Job One for Quantum Computers: Boost Artificial Intelligence

The fusion of quantum computing and machine learning has become a booming research area. Can it possibly live up to its high expectations?


The fusion of quantum computing and machine learning has become a booming research area. Can it possibly live up to its high expectations?17


In the early ’90s, Elizabeth Behrman, a physics professor at Wichita State University, began working to combine quantum physics with artificial intelligence — in particular, the then-maverick technology of neural networks. Most people thought she was mixing oil and water. “I had a heck of a time getting published,” she recalled. “The neural-network journals would say, ‘What is this quantum mechanics?’ and the physics journals would say, ‘What is this neural-network garbage?’”

Today the mashup of the two seems the most natural thing in the world. Neural networks and other machine-learning systems have become the most disruptive technology of the 21st century. They out-human humans, beating us not just at tasks most of us were never really good at, such as chess and data-mining, but also at the very types of things our brains evolved for, such as recognizing faces, translating languages and negotiating four-way stops. These systems have been made possible by vast computing power, so it was inevitable that tech companies would seek out computers that were not just bigger, but a new class of machine altogether.


Quantum computers, after decades of research, have nearly enough oomph to perform calculations beyond any other computer on Earth. Their killer app is usually said to be factoring large numbers, which are the key to modern encryption. That’s still another decade off, at least. But even today’s rudimentary quantum processors are uncannily matched to the needs of machine learning. They manipulate vast arrays of data in a single step, pick out subtle patterns that classical computers are blind to, and don’t choke on incomplete or uncertain data. “There is a natural combination between the intrinsic statistical nature of quantum computing … and machine learning,” said Johannes Otterbach, a physicist at Rigetti Computing, a quantum-computer company in Berkeley, California.

If anything, the pendulum has now swung to the other extreme. Google, Microsoft, IBM and other tech giants are pouring money into quantum machine learning, and a startup incubator at the University of Toronto is devoted to it. “‘Machine learning’ is becoming a buzzword,” said Jacob Biamonte, a quantum physicist at the Skolkovo Institute of Science and Technology in Moscow. “When you mix that with ‘quantum,’ it becomes a mega-buzzword.”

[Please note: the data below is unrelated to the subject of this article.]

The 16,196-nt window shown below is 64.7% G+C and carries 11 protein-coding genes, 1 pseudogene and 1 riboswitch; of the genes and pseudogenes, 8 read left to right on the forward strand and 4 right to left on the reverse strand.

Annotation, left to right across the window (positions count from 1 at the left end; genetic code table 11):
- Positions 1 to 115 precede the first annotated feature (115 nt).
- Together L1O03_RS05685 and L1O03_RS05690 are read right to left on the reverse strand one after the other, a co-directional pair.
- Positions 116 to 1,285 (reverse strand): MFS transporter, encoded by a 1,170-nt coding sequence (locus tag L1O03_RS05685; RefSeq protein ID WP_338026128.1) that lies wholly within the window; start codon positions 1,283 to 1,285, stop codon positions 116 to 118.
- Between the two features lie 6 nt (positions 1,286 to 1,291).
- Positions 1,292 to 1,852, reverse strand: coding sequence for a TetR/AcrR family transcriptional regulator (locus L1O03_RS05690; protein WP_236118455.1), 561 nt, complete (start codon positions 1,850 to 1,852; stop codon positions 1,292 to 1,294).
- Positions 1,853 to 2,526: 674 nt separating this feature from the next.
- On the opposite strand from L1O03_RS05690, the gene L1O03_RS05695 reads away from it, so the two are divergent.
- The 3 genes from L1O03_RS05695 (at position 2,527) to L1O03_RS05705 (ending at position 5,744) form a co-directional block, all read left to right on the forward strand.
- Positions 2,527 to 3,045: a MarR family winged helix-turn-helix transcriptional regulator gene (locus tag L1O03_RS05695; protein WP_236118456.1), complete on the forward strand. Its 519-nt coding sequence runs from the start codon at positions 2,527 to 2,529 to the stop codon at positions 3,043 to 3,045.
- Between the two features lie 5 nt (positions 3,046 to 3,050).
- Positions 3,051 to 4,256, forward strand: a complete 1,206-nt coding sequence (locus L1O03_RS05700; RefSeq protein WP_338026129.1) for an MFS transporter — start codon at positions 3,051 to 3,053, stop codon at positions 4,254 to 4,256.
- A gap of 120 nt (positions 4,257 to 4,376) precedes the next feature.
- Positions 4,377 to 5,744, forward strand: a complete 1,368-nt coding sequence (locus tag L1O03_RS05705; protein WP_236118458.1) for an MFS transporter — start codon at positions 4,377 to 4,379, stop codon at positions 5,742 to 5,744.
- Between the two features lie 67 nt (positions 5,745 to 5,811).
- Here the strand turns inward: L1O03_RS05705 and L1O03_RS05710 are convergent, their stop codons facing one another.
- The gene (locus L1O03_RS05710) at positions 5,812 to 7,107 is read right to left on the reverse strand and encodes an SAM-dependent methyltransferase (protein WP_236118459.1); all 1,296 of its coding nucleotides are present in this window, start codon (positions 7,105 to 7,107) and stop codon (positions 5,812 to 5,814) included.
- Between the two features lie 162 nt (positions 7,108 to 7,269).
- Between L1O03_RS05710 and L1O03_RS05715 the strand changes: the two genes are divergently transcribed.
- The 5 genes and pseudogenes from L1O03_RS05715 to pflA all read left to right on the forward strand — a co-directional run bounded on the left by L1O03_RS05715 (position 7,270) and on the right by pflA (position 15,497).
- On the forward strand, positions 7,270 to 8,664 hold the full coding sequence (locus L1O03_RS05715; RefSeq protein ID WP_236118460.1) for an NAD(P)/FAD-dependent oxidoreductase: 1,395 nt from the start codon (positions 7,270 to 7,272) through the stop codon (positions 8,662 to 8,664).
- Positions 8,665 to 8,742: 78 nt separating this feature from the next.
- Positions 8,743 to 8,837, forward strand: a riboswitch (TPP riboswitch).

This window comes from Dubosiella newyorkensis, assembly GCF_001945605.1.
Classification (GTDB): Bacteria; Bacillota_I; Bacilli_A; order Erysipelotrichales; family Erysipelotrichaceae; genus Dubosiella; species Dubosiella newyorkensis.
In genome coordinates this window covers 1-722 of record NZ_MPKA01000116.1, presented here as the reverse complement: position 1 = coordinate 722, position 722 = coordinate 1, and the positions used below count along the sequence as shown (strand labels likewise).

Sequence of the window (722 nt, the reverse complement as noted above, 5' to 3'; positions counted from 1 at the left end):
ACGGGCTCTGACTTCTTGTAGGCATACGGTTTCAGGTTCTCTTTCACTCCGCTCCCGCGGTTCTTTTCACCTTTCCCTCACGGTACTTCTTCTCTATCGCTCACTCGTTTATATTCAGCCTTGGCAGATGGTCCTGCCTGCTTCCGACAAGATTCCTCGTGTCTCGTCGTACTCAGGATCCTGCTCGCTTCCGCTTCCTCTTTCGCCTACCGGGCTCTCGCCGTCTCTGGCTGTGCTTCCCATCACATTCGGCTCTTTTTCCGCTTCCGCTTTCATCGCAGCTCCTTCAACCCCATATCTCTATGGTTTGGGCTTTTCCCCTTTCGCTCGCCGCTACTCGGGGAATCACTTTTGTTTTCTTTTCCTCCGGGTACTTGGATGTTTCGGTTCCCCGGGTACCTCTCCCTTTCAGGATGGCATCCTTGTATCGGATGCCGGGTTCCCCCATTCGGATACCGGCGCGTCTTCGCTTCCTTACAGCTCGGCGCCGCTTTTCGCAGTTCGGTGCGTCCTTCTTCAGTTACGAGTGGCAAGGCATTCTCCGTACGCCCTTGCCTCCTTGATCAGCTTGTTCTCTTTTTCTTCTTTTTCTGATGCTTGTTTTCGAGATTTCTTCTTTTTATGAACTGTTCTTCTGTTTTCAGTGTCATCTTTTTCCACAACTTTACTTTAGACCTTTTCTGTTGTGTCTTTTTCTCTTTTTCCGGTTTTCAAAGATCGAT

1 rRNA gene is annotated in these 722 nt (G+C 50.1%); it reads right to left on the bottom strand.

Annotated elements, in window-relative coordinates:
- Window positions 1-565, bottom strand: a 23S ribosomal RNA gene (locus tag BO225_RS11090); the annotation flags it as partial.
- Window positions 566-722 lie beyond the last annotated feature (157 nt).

Yet nothing with the word “quantum” in it is ever quite what it seems. Although you might think a quantum machine-learning system should be powerful, it suffers from a kind of locked-in syndrome. It operates on quantum states, not on human-readable data, and translating between the two can negate its apparent advantages. It’s like an iPhone X that, for all its impressive specs, ends up being just as slow as your old phone, because your network is as awful as ever. For a few special cases, physicists can overcome this input-output bottleneck, but whether those cases arise in practical machine-learning tasks is still unknown. “We don’t have clear answers yet,” said Scott Aaronson, a computer scientist at the University of Texas, Austin, who is always the voice of sobriety when it comes to quantum computing. “People have often been very cavalier about whether these algorithms give a speedup.”

Quantum Neurons

The main job of a neural network, be it classical or quantum, is to recognize patterns. Inspired by the human brain, it is a grid of basic computing units — the “neurons.” Each can be as simple as an on-off device. A neuron monitors the output of multiple other neurons, as if taking a vote, and switches on if enough of them are on. Typically, the neurons are arranged in layers. An initial layer accepts input (such as image pixels), intermediate layers create various combinations of the input (representing structures such as edges and geometric shapes) and a final layer produces output (a high-level description of the image content).

Crucially, the wiring is not fixed in advance, but adapts in a process of trial and error. The network might be fed images labeled “kitten” or “puppy.” For each image, it assigns a label, checks whether it was right, and tweaks the neuronal connections if not. Its guesses are random at first, but get better; after perhaps 10,000 examples, it knows its pets. A serious neural network can have a billion interconnections, all of which need to be tuned.

On a classical computer, all these interconnections are represented by a ginormous matrix of numbers, and running the network means doing matrix algebra. Conventionally, these matrix operations are outsourced to a specialized chip such as a graphics processing unit. But nothing does matrices like a quantum computer. “Manipulation of large matrices and large vectors are exponentially faster on a quantum computer,” said Seth Lloyd, a physicist at the Massachusetts Institute of Technology and a quantum-computing pioneer.

For this task, quantum computers are able to take advantage of the exponential nature of a quantum system. The vast bulk of a quantum system’s information storage capacity resides not in its individual data units — its qubits, the quantum counterpart of classical computer bits — but in the collective properties of those qubits. Two qubits have four joint states: both on, both off, on/off, and off/on. Each has a certain weighting, or “amplitude,” that can represent a neuron. If you add a third qubit, you can represent eight neurons; a fourth, 16. The capacity of the machine grows exponentially. In effect, the neurons are smeared out o